Catherine Abbey Hodges "January Song," is the author of In a Rind of Light, forthcoming from Stephen F. Austin State University Press in February 2020. Her previous full-length collections are Raft of Days (Gunpowder Press 2017) and Instead of Sadness (Gunpowder Press 2015), the latter selected by Dan Gerber as winner of the Barry Spacks Poetry Prize. Her poems have appeared widely and been featured on The Writer’s Almanac and Verse Daily. Catherine teaches English at Porterville College in California’s San Joaquin Valley, co-coordinates California Poets in the Schools for Tulare County, and collaborates with musician and labyrinth-maker Rob Hodges. Learn more at www.catherineabbeyhodges.com. Permission to use granted by quthor.

 

“January Song,” is from Instead of Sadness (Gunpowder Press 2015) first published in Connotation Press.

Jay Hopler "Meditation on Ruin," was born in San Juan, Puerto Rico, in 1970, and he has earned degrees from New York University, The Johns Hopkins University Writing Seminars and The Iowa Writers' Workshop. He is the author of two books of poetry and two anthologies and has published in numerous journals. His other awards include a Whiting Writers' Award and a Rome Prize in Literature from the America Academy in Rome.  He is a professor of English at the University of South Florida. Permission to read granted from author.

Mark Irwin "Woolworths" "My Father's Hats," is the author of nine collections of poetry, his most recent is, A Passion According to Green (2017.) His poems have appeared in numerous literary journals. He has received four Pushcart Prizes, Fellowships from the: National Endowment for the Arts, The Colorado and Ohio Art Council, Fulbright Foundation, and Lilly and Wurlitzer Foundations, as well as a James Wright Poetry Award and two Colorado Book Awards. He is an associate professor of English at the University of Southern California.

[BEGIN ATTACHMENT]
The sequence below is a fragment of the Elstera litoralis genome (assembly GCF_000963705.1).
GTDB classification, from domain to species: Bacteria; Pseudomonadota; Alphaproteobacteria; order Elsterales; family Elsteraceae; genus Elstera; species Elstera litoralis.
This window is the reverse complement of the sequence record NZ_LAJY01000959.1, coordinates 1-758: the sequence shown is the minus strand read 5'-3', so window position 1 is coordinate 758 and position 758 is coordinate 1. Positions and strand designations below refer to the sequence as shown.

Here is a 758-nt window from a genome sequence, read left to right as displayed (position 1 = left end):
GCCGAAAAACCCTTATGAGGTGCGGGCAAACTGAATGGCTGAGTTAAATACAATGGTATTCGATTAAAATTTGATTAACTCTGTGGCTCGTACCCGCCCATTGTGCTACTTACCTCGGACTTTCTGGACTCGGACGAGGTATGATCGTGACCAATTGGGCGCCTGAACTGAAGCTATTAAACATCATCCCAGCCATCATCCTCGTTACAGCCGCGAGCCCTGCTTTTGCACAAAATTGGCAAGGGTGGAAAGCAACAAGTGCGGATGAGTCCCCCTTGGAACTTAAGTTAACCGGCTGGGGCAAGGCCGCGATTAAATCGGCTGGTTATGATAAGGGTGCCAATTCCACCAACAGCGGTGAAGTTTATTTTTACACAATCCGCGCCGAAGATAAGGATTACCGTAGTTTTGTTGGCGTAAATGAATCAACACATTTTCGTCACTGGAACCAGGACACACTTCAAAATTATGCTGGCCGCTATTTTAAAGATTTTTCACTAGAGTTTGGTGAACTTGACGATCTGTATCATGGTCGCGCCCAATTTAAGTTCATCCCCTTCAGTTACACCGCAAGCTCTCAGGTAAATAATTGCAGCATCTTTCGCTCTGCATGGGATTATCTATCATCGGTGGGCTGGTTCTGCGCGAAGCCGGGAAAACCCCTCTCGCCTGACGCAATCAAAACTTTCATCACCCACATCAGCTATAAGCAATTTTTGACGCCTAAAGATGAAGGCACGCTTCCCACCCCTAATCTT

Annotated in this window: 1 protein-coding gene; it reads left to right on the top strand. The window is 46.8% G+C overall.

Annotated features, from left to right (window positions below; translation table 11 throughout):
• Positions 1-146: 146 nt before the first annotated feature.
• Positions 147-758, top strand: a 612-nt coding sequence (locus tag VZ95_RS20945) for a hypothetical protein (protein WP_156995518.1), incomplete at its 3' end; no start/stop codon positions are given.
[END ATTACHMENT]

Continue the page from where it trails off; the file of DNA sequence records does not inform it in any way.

"Woolworths" originally appeared in Quick, Now, Always. BOA Editions, 1996.

"My Father's Hats" originally appeared in Bright Hunger. BOA Editions, 2004

Richard Jones “Scars,” “Certain People,” has published more than a dozen collections of poetry. The Blessing: New and Selected Poems, published by Copper Canyon Press, (in which “Certain People” first appeared) won the Midland Authors Award and Country of Air won the Posner award from the Council for Wisconsin Writers. His most recent collection is Stranger on Earth. He has been the editor of the esteemed Poetry East for nearly forty years and teaches at DePaul University in Chicago. Permission to use poems granted by author.

Robert Kinsley "Reunion," "A Walk Along the Old Tracks,"  has authored two collections of poems: Endangered Species and Field Stones both from Orchises Press. He was born and raised on a dairy farm in northern Ohio. He taught at Ohio University and was an Associate Editor of The Ohio Review for many years. He has retired an lives with his wife in Englewood Florida. Permission to use granted by author.

Greg Kosmicki "The Lucky Ones," Waking up My Daughter," is a poet and retired social worker and is the author of four books and eight chapbooks of poetry and his poems have appeared in numerous prestigious magazines and journals. His most recent collection of selected poems, Leaving Things Unfinished: Forty-some Years of Poems is forthcoming in 2020 from MWPH in Fairwater, WI, Tom Montag editor. He received artist’s fellowships from the Nebraska Arts council in 2000 and 2006 and two of his poems were featured on Garrison Keillor’s Writer’s Almanac. He founded The Backwaters Press in 1997, which he now serves as Editor Emeritus. He lives in Omaha Nebraska.      Permission to use granted by author